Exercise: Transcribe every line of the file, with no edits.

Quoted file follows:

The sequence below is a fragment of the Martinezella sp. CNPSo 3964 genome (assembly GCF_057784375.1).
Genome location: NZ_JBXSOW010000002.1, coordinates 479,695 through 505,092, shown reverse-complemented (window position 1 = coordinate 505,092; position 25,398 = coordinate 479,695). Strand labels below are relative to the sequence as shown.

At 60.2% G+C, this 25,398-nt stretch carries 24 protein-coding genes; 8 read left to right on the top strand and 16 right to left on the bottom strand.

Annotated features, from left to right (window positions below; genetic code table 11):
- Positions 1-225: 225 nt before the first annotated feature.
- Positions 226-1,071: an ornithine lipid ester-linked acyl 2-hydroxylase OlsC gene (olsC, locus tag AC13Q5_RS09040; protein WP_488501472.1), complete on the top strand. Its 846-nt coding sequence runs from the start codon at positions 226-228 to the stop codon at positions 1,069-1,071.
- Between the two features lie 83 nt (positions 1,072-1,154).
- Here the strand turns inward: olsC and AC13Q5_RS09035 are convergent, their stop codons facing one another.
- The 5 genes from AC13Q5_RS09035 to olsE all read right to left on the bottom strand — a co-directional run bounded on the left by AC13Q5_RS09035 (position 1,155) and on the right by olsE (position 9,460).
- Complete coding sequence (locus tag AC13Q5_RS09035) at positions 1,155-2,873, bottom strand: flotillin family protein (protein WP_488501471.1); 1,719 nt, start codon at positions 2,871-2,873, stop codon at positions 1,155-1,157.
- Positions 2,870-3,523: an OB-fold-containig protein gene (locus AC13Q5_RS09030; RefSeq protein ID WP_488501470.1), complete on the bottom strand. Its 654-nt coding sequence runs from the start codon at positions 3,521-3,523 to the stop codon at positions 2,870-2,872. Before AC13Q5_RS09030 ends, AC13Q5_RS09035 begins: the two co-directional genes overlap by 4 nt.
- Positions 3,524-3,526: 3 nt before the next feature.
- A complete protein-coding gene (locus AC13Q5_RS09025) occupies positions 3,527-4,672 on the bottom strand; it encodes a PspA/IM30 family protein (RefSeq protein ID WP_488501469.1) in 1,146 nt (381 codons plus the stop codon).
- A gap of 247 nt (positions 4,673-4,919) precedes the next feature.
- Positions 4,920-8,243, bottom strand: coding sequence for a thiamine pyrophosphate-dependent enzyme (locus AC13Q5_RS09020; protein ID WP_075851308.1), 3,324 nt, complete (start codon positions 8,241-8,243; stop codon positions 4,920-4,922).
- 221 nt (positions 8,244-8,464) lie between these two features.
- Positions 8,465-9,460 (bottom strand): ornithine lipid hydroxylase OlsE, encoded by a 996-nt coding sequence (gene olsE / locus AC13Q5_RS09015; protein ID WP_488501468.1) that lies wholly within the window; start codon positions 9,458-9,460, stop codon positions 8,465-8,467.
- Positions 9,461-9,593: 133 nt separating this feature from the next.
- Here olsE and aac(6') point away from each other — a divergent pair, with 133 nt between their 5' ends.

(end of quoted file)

The sequence below is a fragment of the Martinezella sp. CNPSo 3964 genome (assembly GCF_057784375.1).
Genome location: NZ_JBXSOW010000002.1, coordinates 479,695 through 505,092, shown reverse-complemented (window position 1 = coordinate 505,092; position 25,398 = coordinate 479,695). Strand labels below are relative to the sequence as shown.

At 60.2% G+C, this 25,398-nt stretch carries 24 protein-coding genes; 8 read left to right on the top strand and 16 right to left on the bottom strand.

Annotated features, from left to right (window positions below; genetic code table 11):
- Positions 1-225: 225 nt before the first annotated feature.
- Positions 226-1,071: an ornithine lipid ester-linked acyl 2-hydroxylase OlsC gene (olsC, locus tag AC13Q5_RS09040; protein WP_488501472.1), complete on the top strand. Its 846-nt coding sequence runs from the start codon at positions 226-228 to the stop codon at positions 1,069-1,071.
- Between the two features lie 83 nt (positions 1,072-1,154).
- Here the strand turns inward: olsC and AC13Q5_RS09035 are convergent, their stop codons facing one another.
- The 5 genes from AC13Q5_RS09035 to olsE all read right to left on the bottom strand — a co-directional run bounded on the left by AC13Q5_RS09035 (position 1,155) and on the right by olsE (position 9,460).
- Complete coding sequence (locus tag AC13Q5_RS09035) at positions 1,155-2,873, bottom strand: flotillin family protein (protein WP_488501471.1); 1,719 nt, start codon at positions 2,871-2,873, stop codon at positions 1,155-1,157.
- Positions 2,870-3,523: an OB-fold-containig protein gene (locus AC13Q5_RS09030; RefSeq protein ID WP_488501470.1), complete on the bottom strand. Its 654-nt coding sequence runs from the start codon at positions 3,521-3,523 to the stop codon at positions 2,870-2,872. Before AC13Q5_RS09030 ends, AC13Q5_RS09035 begins: the two co-directional genes overlap by 4 nt.
- Positions 3,524-3,526: 3 nt before the next feature.
- A complete protein-coding gene (locus AC13Q5_RS09025) occupies positions 3,527-4,672 on the bottom strand; it encodes a PspA/IM30 family protein (RefSeq protein ID WP_488501469.1) in 1,146 nt (381 codons plus the stop codon).
- A gap of 247 nt (positions 4,673-4,919) precedes the next feature.
- Positions 4,920-8,243, bottom strand: coding sequence for a thiamine pyrophosphate-dependent enzyme (locus AC13Q5_RS09020; protein ID WP_075851308.1), 3,324 nt, complete (start codon positions 8,241-8,243; stop codon positions 4,920-4,922).
- 221 nt (positions 8,244-8,464) lie between these two features.
- Positions 8,465-9,460 (bottom strand): ornithine lipid hydroxylase OlsE, encoded by a 996-nt coding sequence (gene olsE / locus AC13Q5_RS09015; protein ID WP_488501468.1) that lies wholly within the window; start codon positions 9,458-9,460, stop codon positions 8,465-8,467.
- Positions 9,461-9,593: 133 nt separating this feature from the next.
- Here olsE and aac(6') point away from each other — a divergent pair, with 133 nt between their 5' ends.